Pet Sematary

The works of Stephen King are always popular fodder for adaptation, but these days the prolific author is in even higher demand than usual. As such, it's no surprise to see a long in development project come back from the dead. Stephen King's Pet Sematary has had a remake in development hell, but hot on the heels of King's novel IT becoming one of the most successful horror movies ever made, the remake has found new directors in the form of Starry Eyes helmers Kevin Kolsch and Dennis Widmyer.

It's difficult not to draw a line directly from the success of IT and the hiring of new directors for the Pet Sematary remake. The attempt to remake the Stephen King story about a burial ground that brings whatever is buried there back to life has been going on for more than a decade by this point. Two different directors have had their names attached to the project in the past, but it's been years since we've seen any real movement. While there's no way to tell if the new directors, revealed by Variety, will hang around any longer than the old ones, the fact that anybody is even still trying is almost certainly due to the strength that Stephen King's name has right now.

The original Pet Sematary was released in 1989 and, while it might not be considered a horror classic by all, is actually a remarkably good addition to the genre. This being Halloween, there will probably be many viewing the movie this evening who are looking for a good scare.The movie was so successful that it spawned a sequel, one not based on anything written by Stephen King, that movie is not well regarded among horror movie fans.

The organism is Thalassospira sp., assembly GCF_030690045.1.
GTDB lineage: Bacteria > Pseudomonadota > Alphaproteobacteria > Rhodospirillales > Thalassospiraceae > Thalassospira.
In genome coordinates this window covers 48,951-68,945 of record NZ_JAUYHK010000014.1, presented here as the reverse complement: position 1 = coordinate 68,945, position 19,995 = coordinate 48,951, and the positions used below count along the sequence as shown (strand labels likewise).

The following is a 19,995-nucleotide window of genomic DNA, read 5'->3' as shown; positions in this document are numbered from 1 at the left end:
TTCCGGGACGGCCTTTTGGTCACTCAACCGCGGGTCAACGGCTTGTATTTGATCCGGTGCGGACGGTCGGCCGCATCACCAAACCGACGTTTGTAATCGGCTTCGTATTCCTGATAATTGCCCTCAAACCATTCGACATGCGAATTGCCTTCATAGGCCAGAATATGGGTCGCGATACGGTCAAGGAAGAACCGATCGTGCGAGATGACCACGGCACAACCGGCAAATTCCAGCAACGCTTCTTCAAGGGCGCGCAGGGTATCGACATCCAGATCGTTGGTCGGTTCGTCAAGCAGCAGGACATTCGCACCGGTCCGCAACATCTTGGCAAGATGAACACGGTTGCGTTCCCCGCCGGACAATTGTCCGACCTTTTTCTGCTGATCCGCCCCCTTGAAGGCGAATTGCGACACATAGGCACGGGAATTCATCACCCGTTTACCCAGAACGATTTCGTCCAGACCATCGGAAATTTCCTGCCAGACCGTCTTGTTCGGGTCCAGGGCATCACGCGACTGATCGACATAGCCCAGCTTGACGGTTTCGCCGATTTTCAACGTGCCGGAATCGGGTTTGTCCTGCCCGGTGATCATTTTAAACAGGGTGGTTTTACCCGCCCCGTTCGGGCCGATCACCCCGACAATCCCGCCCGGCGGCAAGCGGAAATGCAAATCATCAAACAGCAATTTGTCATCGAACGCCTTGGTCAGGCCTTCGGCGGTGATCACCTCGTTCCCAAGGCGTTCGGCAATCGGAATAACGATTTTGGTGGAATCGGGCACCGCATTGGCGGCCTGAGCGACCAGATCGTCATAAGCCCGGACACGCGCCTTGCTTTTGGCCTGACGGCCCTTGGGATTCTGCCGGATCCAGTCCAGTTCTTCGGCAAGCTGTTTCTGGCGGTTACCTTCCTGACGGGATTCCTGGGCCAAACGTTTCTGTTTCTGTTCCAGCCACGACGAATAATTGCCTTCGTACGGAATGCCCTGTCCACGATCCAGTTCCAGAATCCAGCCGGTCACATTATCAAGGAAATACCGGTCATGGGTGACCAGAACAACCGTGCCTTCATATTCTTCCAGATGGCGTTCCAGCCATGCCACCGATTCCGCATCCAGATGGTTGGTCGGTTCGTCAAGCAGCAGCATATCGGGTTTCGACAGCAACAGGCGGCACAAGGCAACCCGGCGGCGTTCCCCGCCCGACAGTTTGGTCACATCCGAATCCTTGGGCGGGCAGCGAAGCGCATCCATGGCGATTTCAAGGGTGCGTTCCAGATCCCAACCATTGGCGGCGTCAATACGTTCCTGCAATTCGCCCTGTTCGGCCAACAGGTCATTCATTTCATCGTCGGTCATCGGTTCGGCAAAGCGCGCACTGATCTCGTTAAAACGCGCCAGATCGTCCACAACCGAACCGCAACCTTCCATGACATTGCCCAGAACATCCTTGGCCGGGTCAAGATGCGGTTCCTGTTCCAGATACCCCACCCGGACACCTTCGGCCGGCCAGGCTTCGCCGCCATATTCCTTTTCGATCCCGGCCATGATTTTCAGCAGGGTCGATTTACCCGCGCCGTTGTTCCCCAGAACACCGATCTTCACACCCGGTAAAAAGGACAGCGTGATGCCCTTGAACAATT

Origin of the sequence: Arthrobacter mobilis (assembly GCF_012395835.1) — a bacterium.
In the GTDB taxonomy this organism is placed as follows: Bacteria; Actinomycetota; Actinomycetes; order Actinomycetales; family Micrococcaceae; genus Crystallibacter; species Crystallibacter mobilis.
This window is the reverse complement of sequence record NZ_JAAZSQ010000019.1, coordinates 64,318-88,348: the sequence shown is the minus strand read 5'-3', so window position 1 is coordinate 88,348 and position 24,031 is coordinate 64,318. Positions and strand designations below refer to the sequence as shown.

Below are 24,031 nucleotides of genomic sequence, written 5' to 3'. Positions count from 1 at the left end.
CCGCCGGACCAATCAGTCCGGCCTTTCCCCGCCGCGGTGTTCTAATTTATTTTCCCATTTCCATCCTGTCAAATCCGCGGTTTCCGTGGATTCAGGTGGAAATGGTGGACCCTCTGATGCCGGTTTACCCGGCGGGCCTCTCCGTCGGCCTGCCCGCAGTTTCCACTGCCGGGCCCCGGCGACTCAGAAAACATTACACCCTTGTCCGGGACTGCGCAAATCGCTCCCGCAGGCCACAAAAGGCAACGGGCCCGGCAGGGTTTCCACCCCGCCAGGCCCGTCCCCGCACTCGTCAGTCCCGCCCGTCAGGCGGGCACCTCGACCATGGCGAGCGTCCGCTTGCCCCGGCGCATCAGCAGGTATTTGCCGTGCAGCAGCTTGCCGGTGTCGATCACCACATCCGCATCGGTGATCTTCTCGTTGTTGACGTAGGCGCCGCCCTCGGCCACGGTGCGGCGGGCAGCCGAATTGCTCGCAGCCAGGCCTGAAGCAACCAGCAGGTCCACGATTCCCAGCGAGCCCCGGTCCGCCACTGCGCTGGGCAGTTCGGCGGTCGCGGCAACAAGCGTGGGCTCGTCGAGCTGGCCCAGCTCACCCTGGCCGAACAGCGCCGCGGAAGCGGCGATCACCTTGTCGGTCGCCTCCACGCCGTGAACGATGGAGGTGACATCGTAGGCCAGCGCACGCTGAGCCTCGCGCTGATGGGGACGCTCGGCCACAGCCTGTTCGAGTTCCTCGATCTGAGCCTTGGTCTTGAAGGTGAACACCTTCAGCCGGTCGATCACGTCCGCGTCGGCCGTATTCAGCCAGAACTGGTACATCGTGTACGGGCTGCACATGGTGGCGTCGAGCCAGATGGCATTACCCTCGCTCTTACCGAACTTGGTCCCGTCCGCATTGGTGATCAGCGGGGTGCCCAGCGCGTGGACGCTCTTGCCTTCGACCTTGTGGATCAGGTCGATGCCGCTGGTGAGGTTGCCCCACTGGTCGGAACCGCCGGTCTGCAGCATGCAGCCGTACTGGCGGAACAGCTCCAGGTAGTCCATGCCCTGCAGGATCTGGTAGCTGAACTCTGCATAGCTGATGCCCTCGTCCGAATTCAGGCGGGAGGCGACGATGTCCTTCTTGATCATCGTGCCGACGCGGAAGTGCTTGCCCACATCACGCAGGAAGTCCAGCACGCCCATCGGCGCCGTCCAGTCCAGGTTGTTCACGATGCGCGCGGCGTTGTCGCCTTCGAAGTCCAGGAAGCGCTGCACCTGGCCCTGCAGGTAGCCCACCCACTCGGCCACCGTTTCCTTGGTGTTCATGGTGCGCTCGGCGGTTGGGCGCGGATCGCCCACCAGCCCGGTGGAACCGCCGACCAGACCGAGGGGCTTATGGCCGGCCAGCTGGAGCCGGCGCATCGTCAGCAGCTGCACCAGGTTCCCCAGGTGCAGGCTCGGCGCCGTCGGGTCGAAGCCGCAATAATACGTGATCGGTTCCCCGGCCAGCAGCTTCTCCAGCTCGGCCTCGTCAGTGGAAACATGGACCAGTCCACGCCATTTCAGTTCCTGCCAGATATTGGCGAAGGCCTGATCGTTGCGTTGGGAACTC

Kevin Kolsch and Dennis Widmyer are solid choices to take over the director's chair for Pet Semetary. Starry Eyes was a well regarded independent movie in 2014 with more than its share of chills. The pair has more recently remained in the horror genre directing episodes of MTV's Scream: The TV Series. This would, by far, be their biggest movie project to date, however, the same could be said of Andy Muschiett, the director of IT, so clearly this structure can work quite well.

While not every Stephen King property has been a runaway success, the Mist TV series has already been canceled and The Dark Tower certainly didn't blow anybody away, IT's success was so big that it really does overshadow everything else. IT's sequel, which will cover the half of the novel not dealt with in the first movie, is currently set for release in 2019. If Pet Sematary really does move forward from here it's possible we could have a pair of Stephen King horror movies releasing around that time.

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